I developed a list of the skills I thought would be necessary to survive on the streets. These would be the lessons I would teach. I made a huge poster with each lesson printed in large letters so that he would be able to track his progress and more importantly he would be able to see what was coming next.
We would start with the basics. The first lesson on the list, "the art of sleeping on the ground" had already begun when I took his furniture. But as he looked at the list he could tell that the lessons would progressively get worse. He could decide when the lessons ended when he decided to do his homework.

Lesson plan: The most successful Homeless Kid Ever.

  •                The art of sleeping on the ground.
  •                The well-organized shopping cart. (…most of the homeless carried all of their possessions in shopping carts so he would have to learn to fit everything in it.)
  •                Efficient bedroll construction.
  •                Living without electricity.
  •                Dumpster-diving for Dinner, perils and pitfalls.
  •                A gourmet’s guide to begging for food. (…occasionally the homeless would hang out at restaurants and beg for doggie bags from the patrons as they exited)
  •                Panhandling for beginners.
  •                Advanced panhandling, including freeway sign construction(…we would need to work on his pitch, “will work for food” was somewhat overused so if he could come up with something inventive he could out panhandle the others.)
  •                Out door sleeping. (…staying warm and healthy and alive)
  •                Knife fighting. (…he would need to learn to protect himself, so a knife was his best bet)
  •                Fleas and ticks, what you need to know.
  •                 Making a meal from garbage. (Hey… its tough out here kid, sometimes you gotta do what you gotta do)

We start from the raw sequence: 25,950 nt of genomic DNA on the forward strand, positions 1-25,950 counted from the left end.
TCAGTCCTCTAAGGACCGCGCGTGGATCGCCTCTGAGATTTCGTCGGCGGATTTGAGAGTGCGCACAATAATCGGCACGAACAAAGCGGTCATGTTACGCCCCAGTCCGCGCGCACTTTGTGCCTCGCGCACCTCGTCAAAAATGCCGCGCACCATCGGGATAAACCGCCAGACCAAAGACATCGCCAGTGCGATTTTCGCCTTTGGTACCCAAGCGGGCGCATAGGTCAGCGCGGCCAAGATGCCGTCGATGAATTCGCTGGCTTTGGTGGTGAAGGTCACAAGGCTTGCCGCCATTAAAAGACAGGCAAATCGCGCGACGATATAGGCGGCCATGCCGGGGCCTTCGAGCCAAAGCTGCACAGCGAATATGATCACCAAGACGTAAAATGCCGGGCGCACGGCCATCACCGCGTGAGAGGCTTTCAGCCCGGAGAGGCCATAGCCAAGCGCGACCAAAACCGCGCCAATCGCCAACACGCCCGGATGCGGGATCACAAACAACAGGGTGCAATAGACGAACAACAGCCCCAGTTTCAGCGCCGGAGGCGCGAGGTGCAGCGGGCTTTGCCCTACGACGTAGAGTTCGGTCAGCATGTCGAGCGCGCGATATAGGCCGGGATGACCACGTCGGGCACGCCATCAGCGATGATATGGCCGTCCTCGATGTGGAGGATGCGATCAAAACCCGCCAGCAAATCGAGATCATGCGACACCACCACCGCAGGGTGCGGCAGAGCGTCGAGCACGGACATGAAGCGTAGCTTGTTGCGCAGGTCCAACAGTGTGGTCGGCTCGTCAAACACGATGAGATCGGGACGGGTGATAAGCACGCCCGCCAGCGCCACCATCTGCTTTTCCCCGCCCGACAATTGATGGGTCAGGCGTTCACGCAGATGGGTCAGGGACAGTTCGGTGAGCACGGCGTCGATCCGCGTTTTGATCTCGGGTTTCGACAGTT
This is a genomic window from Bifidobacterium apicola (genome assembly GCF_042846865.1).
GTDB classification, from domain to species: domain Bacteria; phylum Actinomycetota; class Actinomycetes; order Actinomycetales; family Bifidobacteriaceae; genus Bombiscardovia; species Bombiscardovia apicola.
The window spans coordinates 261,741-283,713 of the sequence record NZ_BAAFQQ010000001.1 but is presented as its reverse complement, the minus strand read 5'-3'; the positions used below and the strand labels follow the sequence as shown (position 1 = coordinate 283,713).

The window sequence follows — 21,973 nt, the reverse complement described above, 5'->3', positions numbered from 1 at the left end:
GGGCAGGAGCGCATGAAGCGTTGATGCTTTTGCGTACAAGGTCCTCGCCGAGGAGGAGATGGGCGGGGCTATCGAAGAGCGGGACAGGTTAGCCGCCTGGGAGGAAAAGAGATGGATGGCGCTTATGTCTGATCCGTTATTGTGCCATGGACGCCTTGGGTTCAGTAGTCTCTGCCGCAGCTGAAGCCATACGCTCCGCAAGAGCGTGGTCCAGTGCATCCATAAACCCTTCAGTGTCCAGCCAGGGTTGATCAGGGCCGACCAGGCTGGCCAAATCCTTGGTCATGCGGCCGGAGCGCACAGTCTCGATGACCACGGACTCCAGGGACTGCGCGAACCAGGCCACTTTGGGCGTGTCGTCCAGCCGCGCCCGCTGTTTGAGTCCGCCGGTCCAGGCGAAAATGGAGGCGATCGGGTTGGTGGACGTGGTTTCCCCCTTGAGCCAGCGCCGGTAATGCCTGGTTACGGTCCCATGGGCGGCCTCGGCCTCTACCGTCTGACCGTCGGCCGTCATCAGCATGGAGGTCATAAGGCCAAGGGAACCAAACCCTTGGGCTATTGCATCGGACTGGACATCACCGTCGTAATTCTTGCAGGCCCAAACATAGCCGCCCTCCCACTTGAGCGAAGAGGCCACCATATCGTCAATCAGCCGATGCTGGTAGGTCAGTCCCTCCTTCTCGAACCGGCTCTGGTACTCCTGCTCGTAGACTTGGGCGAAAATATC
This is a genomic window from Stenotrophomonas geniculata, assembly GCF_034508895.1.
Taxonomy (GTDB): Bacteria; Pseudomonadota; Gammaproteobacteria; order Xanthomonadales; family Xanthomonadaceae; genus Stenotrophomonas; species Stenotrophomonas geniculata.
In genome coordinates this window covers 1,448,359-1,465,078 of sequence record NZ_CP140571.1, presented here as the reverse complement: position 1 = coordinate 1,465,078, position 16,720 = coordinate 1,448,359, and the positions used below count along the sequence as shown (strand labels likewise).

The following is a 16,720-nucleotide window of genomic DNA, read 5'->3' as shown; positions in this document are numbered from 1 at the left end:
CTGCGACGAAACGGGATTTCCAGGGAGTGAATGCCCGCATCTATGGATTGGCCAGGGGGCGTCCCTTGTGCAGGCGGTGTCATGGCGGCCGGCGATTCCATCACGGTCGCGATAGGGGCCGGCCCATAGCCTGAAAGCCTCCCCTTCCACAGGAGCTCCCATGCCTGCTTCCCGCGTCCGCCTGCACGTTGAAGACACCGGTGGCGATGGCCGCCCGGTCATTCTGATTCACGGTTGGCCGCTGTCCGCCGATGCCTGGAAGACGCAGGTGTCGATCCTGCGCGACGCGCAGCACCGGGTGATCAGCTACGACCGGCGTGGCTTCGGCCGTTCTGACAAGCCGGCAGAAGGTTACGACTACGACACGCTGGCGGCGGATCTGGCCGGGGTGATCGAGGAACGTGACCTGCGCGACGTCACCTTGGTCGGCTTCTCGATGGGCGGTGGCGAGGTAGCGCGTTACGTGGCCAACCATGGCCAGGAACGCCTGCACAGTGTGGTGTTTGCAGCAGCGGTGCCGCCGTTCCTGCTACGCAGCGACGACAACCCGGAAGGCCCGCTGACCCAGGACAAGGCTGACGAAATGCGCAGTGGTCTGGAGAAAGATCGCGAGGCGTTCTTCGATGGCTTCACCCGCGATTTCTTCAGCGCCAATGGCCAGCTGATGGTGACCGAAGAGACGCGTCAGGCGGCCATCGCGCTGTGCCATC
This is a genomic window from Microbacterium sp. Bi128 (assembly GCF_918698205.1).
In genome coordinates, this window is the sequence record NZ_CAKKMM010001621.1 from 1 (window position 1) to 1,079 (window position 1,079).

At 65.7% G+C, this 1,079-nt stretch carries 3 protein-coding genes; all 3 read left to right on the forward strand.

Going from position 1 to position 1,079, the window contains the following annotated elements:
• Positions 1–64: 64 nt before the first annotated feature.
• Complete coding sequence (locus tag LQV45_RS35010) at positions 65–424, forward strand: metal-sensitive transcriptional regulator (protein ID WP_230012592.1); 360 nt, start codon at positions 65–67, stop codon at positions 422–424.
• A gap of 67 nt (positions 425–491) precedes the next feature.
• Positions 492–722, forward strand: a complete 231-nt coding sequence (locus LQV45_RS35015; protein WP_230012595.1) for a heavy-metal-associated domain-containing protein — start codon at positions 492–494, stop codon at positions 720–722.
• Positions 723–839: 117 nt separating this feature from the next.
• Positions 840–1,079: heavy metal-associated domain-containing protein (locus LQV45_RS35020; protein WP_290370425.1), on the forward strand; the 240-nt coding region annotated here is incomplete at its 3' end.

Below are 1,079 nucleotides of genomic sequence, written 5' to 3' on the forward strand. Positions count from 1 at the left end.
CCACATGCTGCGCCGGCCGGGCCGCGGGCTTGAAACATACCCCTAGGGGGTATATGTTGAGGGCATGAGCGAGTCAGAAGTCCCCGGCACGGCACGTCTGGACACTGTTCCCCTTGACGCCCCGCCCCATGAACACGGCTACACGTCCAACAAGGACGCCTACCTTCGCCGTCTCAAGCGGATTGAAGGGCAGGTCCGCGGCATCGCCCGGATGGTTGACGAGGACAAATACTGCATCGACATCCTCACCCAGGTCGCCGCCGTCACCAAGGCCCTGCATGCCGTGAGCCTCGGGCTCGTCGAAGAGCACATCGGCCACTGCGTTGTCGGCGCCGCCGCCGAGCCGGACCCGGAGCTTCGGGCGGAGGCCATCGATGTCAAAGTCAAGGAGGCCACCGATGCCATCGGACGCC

•                Cockroaches... many parts are edible.
  •                 Washing your clothes in a gas station bathroom's sink or toilet.
  •                Bathing in the flood control ditch.

With his room now empty, it was time for Lesson Two. Organizing your Shopping Cart.

I got a shopping cart from the local supermarket and parked it in his room. 


I had spoken with the supermarket manager about my dilema and told him what I was planning. He gave me his blessing to borrow a shopping cart with the caveat that I would give him a full report. He had kids that were younger than mine and he was interested in my plan's effectiveness in case he was forced to do the same. He was quite helpful and he told me something that I did not know. They tossed away rotten produce at the end of each day, but they kept the dumpster locked because the homeless tended to make a mess. He said that he would be willing to unlock the dumpster if I called him ahead of time. I doubted it would get that far, but to tell the truth I wasn't sure… we were in uncharted waters here.
“You can keep only the stuff that will fit in this shopping cart,” I told my son. “Because the homeless had to limit their possessions to what they could fit in their cart.”
This wasn’t completely true, some homeless had multiple carts filled with junk, but they were usually crazy and since he wasn’t crazy he would have to limit himself to one. That meant that most of his clothes and toys went into the garage.
Next up, bedroll construction

I taught him what I knew about bedrolls, which was nothing so I made it up. I had seen homeless bedrolls in the past and had some idea of their composition. I had never made one before, but my son didn’t know that.
I knew that layering was the key and that one layer consisted of a couple of those 30 gallon plastic garbage bags to keep the moisture out and another layer was newspaper or cardboard for insulation between the homeless and the cold ground. He spent a couple of hours putting it together, He didn't do a bad job, like I said he was a brilliant kid.
By Sunday he was all set. 

For the next three days he slept on his bedroll and dutifully packed up his shopping cart before heading off to school. He didn’t seem to mind, in fact he seemed to be treating it like one big adventure.
The next lesson was living without electricity

I worked nights, so on Wednesday before I went to work, I stopped by the circuit breaker box and turned off all of the breakers, except the ones to our bedroom, (why should my wife suffer). I left the power on in the kitchen… so that the kids who weren’t in rebellion could do their homework, and so that we could cook. I didn’t turn off power to the bathrooms because we didn’t want them trying to find the toilet in the dark. They were having a difficult enough time finding it with the lights on. 
We provided our other children with extension cords so that they could have lights and charge their electronics. It was somewhat of a pain for them but it couldn’t be avoided and a little bit of inconvenience would be good for them lest they consider their own rebellion in the future.